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Williams Commits to Piceance, Buys Bolt-on Leasehold

Williams, already the biggest operator in the Piceance Basin of Colorado, will incrementally add drilling rigs to its operations beginning late this year, the company said last week. The increased development is scheduled after Williams completes a $258 million bolt-on acquisition from a private company.

According to Williams, the properties hold an estimated 795 Bcfe of net reserves. on 21,800 net acres. Included are 28 wells producing 24 MMcfe/d, related gas and water gathering facilities, 94 approved drilling permits and more than 800 drillable locations at 10-acre spacing. The purchase is scheduled to be completed by the end of September.

"The acquisition fits perfectly with our low-risk, high-return profile in the Piceance Basin," said Ralph Hill, president of Williams' exploration and production business. "This is a rare find. The existing wells in the area we're acquiring are very productive, producing a third more gas than Williams' existing prolific Piceance Valley wells for a similar cost."

Williams tentatively plans to add one drilling rig in the last three months of the year, followed by one more in 2010 and two more in 2011. The company is currently running eight natural gas rigs in western Colorado.

"We've identified an opportunistic bolt-on acquisition that allows us to quickly add meaningful reserves, production, cash flows and earnings per share by leveraging off of the strength of our low cost structure in the Piceance Basin," said CEO Steve Malcolm.

Of the estimated reserves, about 150 Bcfe are proved. In addition, the properties contain "exploration upside" from deeper formations and additional potential locations. Not including the new properties, Williams owns around 190,000 net acres in the Piceance Basin.

"As we have consistently shown, we have developed an industry-leading presence in the Piceance through our drilling efficiencies, operations innovations, technical application, investments in new infrastructure and our commitment to environmental protection, which was again recognized this summer by Colorado's primary regulatory agency that oversees energy development.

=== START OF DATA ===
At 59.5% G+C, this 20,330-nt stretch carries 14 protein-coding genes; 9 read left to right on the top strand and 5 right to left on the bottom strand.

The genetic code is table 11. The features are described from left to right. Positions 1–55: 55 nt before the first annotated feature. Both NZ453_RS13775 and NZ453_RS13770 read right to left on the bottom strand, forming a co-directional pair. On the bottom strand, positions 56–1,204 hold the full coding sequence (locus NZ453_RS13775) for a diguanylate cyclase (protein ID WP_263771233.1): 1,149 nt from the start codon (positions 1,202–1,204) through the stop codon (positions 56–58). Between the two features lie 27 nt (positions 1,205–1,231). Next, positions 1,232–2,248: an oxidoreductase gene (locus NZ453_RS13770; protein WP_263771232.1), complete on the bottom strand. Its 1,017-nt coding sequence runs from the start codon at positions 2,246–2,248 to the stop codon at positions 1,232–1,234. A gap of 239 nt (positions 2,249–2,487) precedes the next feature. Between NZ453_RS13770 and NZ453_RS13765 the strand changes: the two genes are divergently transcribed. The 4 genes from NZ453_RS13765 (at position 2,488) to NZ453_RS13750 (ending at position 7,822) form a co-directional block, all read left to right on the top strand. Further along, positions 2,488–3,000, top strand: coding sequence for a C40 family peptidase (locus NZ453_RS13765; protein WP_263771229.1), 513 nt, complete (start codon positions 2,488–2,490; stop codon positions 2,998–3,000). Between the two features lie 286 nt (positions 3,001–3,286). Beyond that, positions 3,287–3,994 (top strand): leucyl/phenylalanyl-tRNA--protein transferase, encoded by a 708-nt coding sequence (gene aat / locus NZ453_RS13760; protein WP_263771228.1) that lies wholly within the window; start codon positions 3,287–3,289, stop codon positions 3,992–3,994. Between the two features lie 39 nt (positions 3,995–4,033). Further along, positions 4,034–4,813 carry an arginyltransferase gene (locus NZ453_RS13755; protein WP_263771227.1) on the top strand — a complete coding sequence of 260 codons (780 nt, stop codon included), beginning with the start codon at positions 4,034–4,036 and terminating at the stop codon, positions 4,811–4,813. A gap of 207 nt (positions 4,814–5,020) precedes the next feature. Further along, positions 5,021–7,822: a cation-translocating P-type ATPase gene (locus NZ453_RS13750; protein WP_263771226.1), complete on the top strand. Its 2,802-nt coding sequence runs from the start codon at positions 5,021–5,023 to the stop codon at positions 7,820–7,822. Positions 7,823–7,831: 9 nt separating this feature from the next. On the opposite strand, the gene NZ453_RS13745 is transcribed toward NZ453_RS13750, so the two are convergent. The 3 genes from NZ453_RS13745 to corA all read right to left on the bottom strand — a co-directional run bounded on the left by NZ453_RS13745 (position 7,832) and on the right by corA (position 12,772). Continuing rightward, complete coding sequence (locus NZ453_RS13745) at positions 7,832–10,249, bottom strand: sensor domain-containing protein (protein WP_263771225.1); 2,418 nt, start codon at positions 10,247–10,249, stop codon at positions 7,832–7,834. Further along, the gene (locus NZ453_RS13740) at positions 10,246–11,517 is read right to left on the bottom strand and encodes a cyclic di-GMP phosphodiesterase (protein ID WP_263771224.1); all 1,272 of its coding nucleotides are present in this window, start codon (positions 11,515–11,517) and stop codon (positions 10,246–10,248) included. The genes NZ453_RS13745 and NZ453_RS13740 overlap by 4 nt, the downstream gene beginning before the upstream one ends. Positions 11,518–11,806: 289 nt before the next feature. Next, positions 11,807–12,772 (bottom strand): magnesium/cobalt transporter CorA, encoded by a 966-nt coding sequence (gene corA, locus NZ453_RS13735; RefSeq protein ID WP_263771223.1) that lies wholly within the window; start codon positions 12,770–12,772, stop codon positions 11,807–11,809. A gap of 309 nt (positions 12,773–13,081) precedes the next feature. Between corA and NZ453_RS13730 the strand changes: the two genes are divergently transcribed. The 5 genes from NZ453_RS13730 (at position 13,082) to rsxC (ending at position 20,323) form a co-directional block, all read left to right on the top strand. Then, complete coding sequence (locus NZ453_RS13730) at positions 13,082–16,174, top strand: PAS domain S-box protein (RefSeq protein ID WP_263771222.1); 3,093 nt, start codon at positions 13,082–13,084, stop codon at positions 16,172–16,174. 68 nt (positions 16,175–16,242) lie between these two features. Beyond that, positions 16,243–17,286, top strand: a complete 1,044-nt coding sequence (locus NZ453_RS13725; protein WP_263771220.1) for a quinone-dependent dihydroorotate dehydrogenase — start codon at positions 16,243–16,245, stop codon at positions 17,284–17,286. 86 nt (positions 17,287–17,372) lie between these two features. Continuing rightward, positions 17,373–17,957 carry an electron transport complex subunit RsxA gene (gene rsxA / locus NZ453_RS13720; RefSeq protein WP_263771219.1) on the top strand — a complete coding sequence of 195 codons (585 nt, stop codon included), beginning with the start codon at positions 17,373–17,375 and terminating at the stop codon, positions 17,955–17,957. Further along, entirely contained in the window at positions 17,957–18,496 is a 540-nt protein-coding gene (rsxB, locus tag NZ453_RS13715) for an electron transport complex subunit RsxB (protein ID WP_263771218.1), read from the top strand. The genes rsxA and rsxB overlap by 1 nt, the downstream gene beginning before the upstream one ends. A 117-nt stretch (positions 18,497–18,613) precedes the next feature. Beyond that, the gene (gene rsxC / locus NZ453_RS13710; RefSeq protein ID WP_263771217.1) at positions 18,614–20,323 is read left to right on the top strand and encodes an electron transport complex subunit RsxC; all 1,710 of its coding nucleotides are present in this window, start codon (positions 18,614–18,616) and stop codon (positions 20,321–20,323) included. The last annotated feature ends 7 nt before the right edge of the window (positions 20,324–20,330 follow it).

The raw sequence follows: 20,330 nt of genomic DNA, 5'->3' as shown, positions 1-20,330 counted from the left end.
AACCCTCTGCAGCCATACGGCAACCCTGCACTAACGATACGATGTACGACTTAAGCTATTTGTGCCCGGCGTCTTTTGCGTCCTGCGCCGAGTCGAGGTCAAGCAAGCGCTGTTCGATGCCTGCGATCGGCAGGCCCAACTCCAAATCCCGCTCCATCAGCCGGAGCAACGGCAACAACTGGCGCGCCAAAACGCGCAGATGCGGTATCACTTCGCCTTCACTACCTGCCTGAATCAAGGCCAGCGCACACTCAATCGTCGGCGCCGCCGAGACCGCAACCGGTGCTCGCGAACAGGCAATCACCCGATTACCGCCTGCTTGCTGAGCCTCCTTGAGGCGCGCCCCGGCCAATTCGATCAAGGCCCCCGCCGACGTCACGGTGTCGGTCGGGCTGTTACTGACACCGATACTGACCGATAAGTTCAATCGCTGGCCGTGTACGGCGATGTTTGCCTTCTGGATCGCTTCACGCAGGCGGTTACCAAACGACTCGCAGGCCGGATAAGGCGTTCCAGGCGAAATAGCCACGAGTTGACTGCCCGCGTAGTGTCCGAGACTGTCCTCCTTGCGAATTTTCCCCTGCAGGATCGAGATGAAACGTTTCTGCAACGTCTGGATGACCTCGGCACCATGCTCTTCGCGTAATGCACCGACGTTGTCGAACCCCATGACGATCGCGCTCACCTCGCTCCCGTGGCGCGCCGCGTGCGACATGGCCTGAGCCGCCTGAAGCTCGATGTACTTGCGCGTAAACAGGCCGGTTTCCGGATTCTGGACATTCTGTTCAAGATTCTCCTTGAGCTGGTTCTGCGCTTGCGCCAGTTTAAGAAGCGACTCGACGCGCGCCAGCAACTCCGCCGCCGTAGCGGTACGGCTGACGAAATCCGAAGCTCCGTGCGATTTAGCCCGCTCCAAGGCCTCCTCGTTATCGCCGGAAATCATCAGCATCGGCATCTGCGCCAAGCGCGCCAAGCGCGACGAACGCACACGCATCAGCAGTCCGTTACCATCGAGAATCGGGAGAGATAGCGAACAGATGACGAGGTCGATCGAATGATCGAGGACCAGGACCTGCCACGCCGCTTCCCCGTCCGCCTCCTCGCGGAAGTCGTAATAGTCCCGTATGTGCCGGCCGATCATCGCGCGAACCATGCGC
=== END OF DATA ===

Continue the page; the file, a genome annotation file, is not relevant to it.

"The anticipated production also can be an important additional supply source for our Northwest Pipeline," Malcolm said.

Northwest Pipeline in May filed an application at the Federal Energy Regulatory Commission for the Sundance Trail Expansion Project, which would provide more capacity from the Piceance Basin to the Opal Hub in Wyoming (see NGI, May 25). Sundance is to provide an incremental 150,000 Dth/d of firm transportation capacity from the Greasewood and Meeker/White River hubs in Rio Blanco County, CO, to Opal.

After-tax cash-flow returns related to the new Piceance properties ar estimated at around 25%, with an accretion in earnings of 4 cents/share in 2010 and 15 cents/share in 2011, Williams said. The estimates are based on forward natural gas prices and current cost assumptions for drilling and development. To mitigate price risk, Williams entered into new gas price hedges at a Rockies fixed price of $5.23/Mcf for 2010 and $5.90 for 2011. The hedges represent about 80% of projected gas revenues from the new properties in 2010 and 2010 after correcting for fuel and shrink and direct taxes.

Aggregate program development capital related to the acquired areas, including the acquisition capital, is expected to total around $273 million in 2009, $130 million in 2010 and $219 million in 2011.

To fund the acquisition, as well as $35 million in projected 2009-2010 development costs, Williams plans to use cash on hand. The balance of the 2010 and 2011 capital requirements is to be funded "largely through the anticipated cash flow" from the new properties, the company said.

Williams already has extensive infrastructure in place in the Piceance Basin. In addition to its gas drilling activities and its interstate Northwest Pipeline, the Tulsa-based operator is in the process of starting up the Willow Creek natural gas processing plant. In July Northwest reported activating the Willow Creek delivery point, which has capacity of 100,000 Dth/d, on its Parachute Lateral in Rio Blanco County (see NGI, Aug. 10).

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